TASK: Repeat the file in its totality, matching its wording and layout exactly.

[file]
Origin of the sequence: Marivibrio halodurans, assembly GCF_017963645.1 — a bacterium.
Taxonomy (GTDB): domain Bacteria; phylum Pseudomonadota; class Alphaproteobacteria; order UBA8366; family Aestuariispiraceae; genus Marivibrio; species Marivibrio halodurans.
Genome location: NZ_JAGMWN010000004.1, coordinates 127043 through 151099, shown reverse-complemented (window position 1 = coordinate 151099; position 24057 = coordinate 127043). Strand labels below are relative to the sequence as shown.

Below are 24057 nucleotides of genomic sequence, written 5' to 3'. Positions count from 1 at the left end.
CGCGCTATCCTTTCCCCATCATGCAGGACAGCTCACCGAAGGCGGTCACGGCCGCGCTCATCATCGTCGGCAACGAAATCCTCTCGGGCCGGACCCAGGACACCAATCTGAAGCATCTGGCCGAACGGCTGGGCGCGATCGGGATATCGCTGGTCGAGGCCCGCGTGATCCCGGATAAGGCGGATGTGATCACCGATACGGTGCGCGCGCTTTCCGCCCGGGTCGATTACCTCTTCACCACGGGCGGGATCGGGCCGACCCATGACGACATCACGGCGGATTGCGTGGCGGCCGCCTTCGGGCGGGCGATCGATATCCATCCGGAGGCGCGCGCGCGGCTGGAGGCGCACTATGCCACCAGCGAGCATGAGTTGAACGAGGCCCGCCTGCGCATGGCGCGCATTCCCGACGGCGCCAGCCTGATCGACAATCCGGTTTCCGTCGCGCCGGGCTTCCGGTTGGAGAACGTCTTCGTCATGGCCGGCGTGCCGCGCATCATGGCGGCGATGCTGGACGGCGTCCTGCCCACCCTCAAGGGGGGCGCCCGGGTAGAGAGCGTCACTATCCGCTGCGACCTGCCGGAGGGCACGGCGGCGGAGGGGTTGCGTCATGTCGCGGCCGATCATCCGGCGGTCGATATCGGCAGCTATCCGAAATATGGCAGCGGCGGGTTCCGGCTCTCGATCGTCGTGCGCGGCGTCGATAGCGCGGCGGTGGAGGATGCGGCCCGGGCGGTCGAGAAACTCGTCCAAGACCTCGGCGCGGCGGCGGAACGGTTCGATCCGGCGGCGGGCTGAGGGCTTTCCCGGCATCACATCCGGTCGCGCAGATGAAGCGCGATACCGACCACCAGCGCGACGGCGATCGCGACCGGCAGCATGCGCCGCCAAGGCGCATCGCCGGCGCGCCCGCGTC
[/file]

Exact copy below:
Origin of the sequence: Marivibrio halodurans, assembly GCF_017963645.1 — a bacterium.
Taxonomy (GTDB): domain Bacteria; phylum Pseudomonadota; class Alphaproteobacteria; order UBA8366; family Aestuariispiraceae; genus Marivibrio; species Marivibrio halodurans.
Genome location: NZ_JAGMWN010000004.1, coordinates 127043 through 151099, shown reverse-complemented (window position 1 = coordinate 151099; position 24057 = coordinate 127043). Strand labels below are relative to the sequence as shown.

Below are 24057 nucleotides of genomic sequence, written 5' to 3'. Positions count from 1 at the left end.
CGCGCTATCCTTTCCCCATCATGCAGGACAGCTCACCGAAGGCGGTCACGGCCGCGCTCATCATCGTCGGCAACGAAATCCTCTCGGGCCGGACCCAGGACACCAATCTGAAGCATCTGGCCGAACGGCTGGGCGCGATCGGGATATCGCTGGTCGAGGCCCGCGTGATCCCGGATAAGGCGGATGTGATCACCGATACGGTGCGCGCGCTTTCCGCCCGGGTCGATTACCTCTTCACCACGGGCGGGATCGGGCCGACCCATGACGACATCACGGCGGATTGCGTGGCGGCCGCCTTCGGGCGGGCGATCGATATCCATCCGGAGGCGCGCGCGCGGCTGGAGGCGCACTATGCCACCAGCGAGCATGAGTTGAACGAGGCCCGCCTGCGCATGGCGCGCATTCCCGACGGCGCCAGCCTGATCGACAATCCGGTTTCCGTCGCGCCGGGCTTCCGGTTGGAGAACGTCTTCGTCATGGCCGGCGTGCCGCGCATCATGGCGGCGATGCTGGACGGCGTCCTGCCCACCCTCAAGGGGGGCGCCCGGGTAGAGAGCGTCACTATCCGCTGCGACCTGCCGGAGGGCACGGCGGCGGAGGGGTTGCGTCATGTCGCGGCCGATCATCCGGCGGTCGATATCGGCAGCTATCCGAAATATGGCAGCGGCGGGTTCCGGCTCTCGATCGTCGTGCGCGGCGTCGATAGCGCGGCGGTGGAGGATGCGGCCCGGGCGGTCGAGAAACTCGTCCAAGACCTCGGCGCGGCGGCGGAACGGTTCGATCCGGCGGCGGGCTGAGGGCTTTCCCGGCATCACATCCGGTCGCGCAGATGAAGCGCGATACCGACCACCAGCGCGACGGCGATCGCGACCGGCAGCATGCGCCGCCAAGGCGCATCGCCGGCGCGCCCGCGTC